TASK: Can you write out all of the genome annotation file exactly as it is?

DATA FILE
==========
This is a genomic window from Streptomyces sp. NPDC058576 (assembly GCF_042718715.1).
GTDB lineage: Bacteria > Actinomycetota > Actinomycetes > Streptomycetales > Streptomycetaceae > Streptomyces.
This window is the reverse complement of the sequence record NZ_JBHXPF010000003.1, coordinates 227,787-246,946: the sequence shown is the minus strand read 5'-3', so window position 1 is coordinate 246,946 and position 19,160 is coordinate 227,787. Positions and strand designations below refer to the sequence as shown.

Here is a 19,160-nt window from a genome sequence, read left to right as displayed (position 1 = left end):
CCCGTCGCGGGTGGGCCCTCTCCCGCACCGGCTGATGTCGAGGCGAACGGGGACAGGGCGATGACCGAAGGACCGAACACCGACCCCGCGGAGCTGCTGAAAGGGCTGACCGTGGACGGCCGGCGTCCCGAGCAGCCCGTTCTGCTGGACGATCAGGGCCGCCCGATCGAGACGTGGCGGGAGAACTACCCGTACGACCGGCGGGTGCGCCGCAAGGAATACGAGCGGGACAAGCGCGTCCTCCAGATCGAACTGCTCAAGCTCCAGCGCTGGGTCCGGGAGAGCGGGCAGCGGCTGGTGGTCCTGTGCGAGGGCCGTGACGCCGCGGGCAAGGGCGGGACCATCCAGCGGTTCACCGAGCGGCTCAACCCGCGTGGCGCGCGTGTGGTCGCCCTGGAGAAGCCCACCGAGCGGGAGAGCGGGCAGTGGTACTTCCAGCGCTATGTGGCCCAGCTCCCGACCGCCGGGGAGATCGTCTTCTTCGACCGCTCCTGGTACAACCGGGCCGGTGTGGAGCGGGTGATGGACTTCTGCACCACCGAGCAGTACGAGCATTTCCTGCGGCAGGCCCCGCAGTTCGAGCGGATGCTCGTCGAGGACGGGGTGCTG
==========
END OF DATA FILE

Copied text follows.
This is a genomic window from Streptomyces sp. NPDC058576 (assembly GCF_042718715.1).
GTDB lineage: Bacteria > Actinomycetota > Actinomycetes > Streptomycetales > Streptomycetaceae > Streptomyces.
This window is the reverse complement of the sequence record NZ_JBHXPF010000003.1, coordinates 227,787-246,946: the sequence shown is the minus strand read 5'-3', so window position 1 is coordinate 246,946 and position 19,160 is coordinate 227,787. Positions and strand designations below refer to the sequence as shown.

Here is a 19,160-nt window from a genome sequence, read left to right as displayed (position 1 = left end):
CCCGTCGCGGGTGGGCCCTCTCCCGCACCGGCTGATGTCGAGGCGAACGGGGACAGGGCGATGACCGAAGGACCGAACACCGACCCCGCGGAGCTGCTGAAAGGGCTGACCGTGGACGGCCGGCGTCCCGAGCAGCCCGTTCTGCTGGACGATCAGGGCCGCCCGATCGAGACGTGGCGGGAGAACTACCCGTACGACCGGCGGGTGCGCCGCAAGGAATACGAGCGGGACAAGCGCGTCCTCCAGATCGAACTGCTCAAGCTCCAGCGCTGGGTCCGGGAGAGCGGGCAGCGGCTGGTGGTCCTGTGCGAGGGCCGTGACGCCGCGGGCAAGGGCGGGACCATCCAGCGGTTCACCGAGCGGCTCAACCCGCGTGGCGCGCGTGTGGTCGCCCTGGAGAAGCCCACCGAGCGGGAGAGCGGGCAGTGGTACTTCCAGCGCTATGTGGCCCAGCTCCCGACCGCCGGGGAGATCGTCTTCTTCGACCGCTCCTGGTACAACCGGGCCGGTGTGGAGCGGGTGATGGACTTCTGCACCACCGAGCAGTACGAGCATTTCCTGCGGCAGGCCCCGCAGTTCGAGCGGATGCTCGTCGAGGACGGGGTGCTG